The Flu Vaccine – Worth a Shot?

 

Our clinic just received its supply of Government funded flu vaccines (insert hands up emoji here). It got me thinking – how many people know who is eligible to receive the free Govenmernment funded flu vaccine ? And why might you still want to get the jab even if you have to pay for it?

 

Lots of patients will say that they don’t get the vaccine anymore because they “had it once and got the flu straight after.” I swear I say this a thousand times in flu season – “the vaccine CANNOT give you the flu.” It is not a live vaccine – we do not inject any of the live virus into your body. It dose make your body mount an immune response (that’s how all vaccines work) so you may experience some muscle aches (but most likely you will just have a sore arm). What is MORE than likely (if you do get sick a few days after it) is that you were incubating some sort of virus before you got jabbed, and the illness declared itself coincidentally in the few days after and you blamed the poor vaccine, when it fact you should be blaming the snotty guy at work who doesn’t wash his hands – ever! A reminder also that like any vaccine, the flu vaccine isn’t 100% effective and covers 3 or 4 strains of the flu virus (depending on which vaccine you get) when there are in fact many other strains in the community. Despite the fact it isn’t the magic bullet the vaccine does reduce the risk of flu by about 50 to 60% in the general population – and trust me if you’ve been in bed for 2 weeks with aching muscles and fevers you’ll take anything you can get to reduce your risk of getting it again.

 

There are certain people who get the flu vaccination for free in Australia- anyone over 65, Aboriginal and Torres Stait Islander people, pregnant women and patients with chronic medical conditions such as asthma (where the flu can trigger severe flares) or diabetes (where the immune system is suppressed). There are many other conditions that qualify for the Government funded vaccine so it is worth checking with your GP if you have a chronic medical illness. If you are fit and healthy then you can still get the vaccine- you just have to pay for it (between 15 to 20 dollars). I get it every year – I would be stupid not to in my line of work. I couldn’t tell you how many people I see in the flu season with the classic fevers and aches who look like they’ve walked straight from a steam room into my office – I’m talking sweaty, clammy, “death warmed up” kind of look. If you’ve had the flu before you will do anything to get the vaccine. And before you say “I’ve had the flu and it wasn’t that bad”– the flu is NOT a cold- they are caused by completely different viruses. A cold is often something like rhinovirus or human metapneumovirus whereas the flu is caused by viruses like Influenza A, B or H1N1 (also known as swine flu) – completely different nasties. The flu is debilitating – muscle aches, high fevers, runny nose, headaches, low appetite for up to 4 weeks – you are house if not bed bound. It can lead to pneumonia and even death in the vulnerable (infants, elderly, immunocomporomised to name a few). The flu isn’t the sore throat and headache you had for 5 days last week – it’s much much more than that, trust me.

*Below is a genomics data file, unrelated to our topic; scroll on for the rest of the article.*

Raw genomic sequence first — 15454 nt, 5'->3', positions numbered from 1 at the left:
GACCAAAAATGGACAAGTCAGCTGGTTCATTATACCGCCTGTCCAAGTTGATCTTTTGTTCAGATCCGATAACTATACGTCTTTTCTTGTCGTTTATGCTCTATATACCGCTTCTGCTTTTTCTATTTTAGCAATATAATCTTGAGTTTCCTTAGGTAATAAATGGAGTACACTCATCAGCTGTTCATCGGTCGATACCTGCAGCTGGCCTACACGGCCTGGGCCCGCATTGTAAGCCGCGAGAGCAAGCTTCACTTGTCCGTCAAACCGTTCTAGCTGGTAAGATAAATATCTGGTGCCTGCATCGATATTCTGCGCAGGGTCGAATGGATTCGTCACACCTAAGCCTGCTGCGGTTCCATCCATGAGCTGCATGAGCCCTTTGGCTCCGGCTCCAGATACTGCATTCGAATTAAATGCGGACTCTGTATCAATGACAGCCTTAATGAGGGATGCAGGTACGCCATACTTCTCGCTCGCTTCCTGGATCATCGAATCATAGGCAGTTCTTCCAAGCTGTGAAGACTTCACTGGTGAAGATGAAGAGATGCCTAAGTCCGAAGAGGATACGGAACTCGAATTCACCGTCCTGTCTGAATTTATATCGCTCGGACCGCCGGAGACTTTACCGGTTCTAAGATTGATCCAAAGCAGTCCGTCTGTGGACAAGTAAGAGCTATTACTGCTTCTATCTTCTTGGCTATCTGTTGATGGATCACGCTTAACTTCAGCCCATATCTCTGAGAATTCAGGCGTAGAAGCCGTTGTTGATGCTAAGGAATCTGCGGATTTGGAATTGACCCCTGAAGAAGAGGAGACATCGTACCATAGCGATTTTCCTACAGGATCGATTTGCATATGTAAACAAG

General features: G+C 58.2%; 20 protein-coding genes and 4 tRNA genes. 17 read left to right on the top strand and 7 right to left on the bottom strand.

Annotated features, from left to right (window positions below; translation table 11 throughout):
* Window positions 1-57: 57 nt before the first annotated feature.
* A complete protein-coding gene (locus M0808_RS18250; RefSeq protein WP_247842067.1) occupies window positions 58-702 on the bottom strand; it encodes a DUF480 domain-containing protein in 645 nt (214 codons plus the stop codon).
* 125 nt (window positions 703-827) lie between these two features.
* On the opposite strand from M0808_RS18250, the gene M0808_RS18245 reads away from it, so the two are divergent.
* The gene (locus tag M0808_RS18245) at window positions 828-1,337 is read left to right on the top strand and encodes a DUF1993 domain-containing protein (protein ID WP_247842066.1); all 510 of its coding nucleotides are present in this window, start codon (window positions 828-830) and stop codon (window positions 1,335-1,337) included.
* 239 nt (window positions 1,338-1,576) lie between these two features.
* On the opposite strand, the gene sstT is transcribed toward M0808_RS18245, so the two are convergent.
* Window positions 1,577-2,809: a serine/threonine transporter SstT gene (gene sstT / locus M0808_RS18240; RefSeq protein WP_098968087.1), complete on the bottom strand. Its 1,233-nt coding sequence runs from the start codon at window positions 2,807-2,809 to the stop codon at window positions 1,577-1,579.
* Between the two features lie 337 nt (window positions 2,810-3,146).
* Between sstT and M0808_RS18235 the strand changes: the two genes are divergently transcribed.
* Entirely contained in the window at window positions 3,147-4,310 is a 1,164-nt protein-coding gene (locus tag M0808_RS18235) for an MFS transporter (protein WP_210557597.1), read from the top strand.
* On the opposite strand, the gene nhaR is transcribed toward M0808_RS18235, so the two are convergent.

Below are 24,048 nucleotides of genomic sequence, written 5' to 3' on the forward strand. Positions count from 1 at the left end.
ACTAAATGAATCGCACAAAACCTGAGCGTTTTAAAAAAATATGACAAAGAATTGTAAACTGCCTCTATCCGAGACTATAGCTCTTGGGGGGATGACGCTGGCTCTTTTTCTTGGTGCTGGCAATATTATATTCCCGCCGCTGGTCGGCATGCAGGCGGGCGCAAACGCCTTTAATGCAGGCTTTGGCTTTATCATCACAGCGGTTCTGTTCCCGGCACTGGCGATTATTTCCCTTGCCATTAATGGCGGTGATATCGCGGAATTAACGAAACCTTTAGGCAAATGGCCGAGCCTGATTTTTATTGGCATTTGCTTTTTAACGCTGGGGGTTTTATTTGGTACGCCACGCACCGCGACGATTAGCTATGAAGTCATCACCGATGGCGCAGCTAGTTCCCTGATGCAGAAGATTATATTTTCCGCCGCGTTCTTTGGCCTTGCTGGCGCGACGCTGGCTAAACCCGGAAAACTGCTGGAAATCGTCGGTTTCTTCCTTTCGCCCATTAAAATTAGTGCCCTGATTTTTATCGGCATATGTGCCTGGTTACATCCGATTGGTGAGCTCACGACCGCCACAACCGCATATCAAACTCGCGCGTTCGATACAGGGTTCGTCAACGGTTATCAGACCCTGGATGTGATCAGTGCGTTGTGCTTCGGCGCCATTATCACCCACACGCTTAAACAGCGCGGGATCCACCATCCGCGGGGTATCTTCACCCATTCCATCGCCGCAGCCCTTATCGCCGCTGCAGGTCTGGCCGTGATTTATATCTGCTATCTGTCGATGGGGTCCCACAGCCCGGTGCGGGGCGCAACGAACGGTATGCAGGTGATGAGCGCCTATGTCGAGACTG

I’m terrified of needles (yes, no joke!). Happy to jab my patients but if you come near me with a needle I will hyperventilate a little (and try very hard to hide it) which sometimes makes me  bit woozy and faint (I know, could it be any more dramatic?!). But guess what I’m doing this week? Yep, getting a flu shot because for me, a young mum, I can’t afford 4 weeks off and I certainly can’t be bringing the flu home to my little girl. A quick jab in the arm versus 4 weeks in bed – up to you!

 

If you would like to read more about the Influenza vaccine, including vaccination of children, check out http://www.immunise.health.gov.au/internet/immunise/publishing.nsf/Content/immunise-influenza